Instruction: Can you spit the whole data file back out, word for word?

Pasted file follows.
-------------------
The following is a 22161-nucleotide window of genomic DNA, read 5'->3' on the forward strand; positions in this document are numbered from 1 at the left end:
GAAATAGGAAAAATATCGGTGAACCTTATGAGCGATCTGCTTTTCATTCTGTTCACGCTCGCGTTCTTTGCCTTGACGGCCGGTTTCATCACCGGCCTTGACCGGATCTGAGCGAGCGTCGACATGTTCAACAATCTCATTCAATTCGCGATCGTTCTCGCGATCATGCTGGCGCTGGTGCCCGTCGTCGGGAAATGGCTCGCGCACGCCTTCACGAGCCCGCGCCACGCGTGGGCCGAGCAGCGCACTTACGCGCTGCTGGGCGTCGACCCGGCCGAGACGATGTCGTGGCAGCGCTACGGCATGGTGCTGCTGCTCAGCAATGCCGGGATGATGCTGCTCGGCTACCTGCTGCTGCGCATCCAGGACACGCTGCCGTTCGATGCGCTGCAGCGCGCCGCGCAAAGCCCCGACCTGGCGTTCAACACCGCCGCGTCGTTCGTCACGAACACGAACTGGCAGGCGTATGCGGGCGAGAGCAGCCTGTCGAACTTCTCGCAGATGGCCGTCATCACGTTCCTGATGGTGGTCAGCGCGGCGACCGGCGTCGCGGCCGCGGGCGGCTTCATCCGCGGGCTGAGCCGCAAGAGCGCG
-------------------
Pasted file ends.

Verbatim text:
The following is a 22161-nucleotide window of genomic DNA, read 5'->3' on the forward strand; positions in this document are numbered from 1 at the left end:
GAAATAGGAAAAATATCGGTGAACCTTATGAGCGATCTGCTTTTCATTCTGTTCACGCTCGCGTTCTTTGCCTTGACGGCCGGTTTCATCACCGGCCTTGACCGGATCTGAGCGAGCGTCGACATGTTCAACAATCTCATTCAATTCGCGATCGTTCTCGCGATCATGCTGGCGCTGGTGCCCGTCGTCGGGAAATGGCTCGCGCACGCCTTCACGAGCCCGCGCCACGCGTGGGCCGAGCAGCGCACTTACGCGCTGCTGGGCGTCGACCCGGCCGAGACGATGTCGTGGCAGCGCTACGGCATGGTGCTGCTGCTCAGCAATGCCGGGATGATGCTGCTCGGCTACCTGCTGCTGCGCATCCAGGACACGCTGCCGTTCGATGCGCTGCAGCGCGCCGCGCAAAGCCCCGACCTGGCGTTCAACACCGCCGCGTCGTTCGTCACGAACACGAACTGGCAGGCGTATGCGGGCGAGAGCAGCCTGTCGAACTTCTCGCAGATGGCCGTCATCACGTTCCTGATGGTGGTCAGCGCGGCGACCGGCGTCGCGGCCGCGGGCGGCTTCATCCGCGGGCTGAGCCGCAAGAGCGCG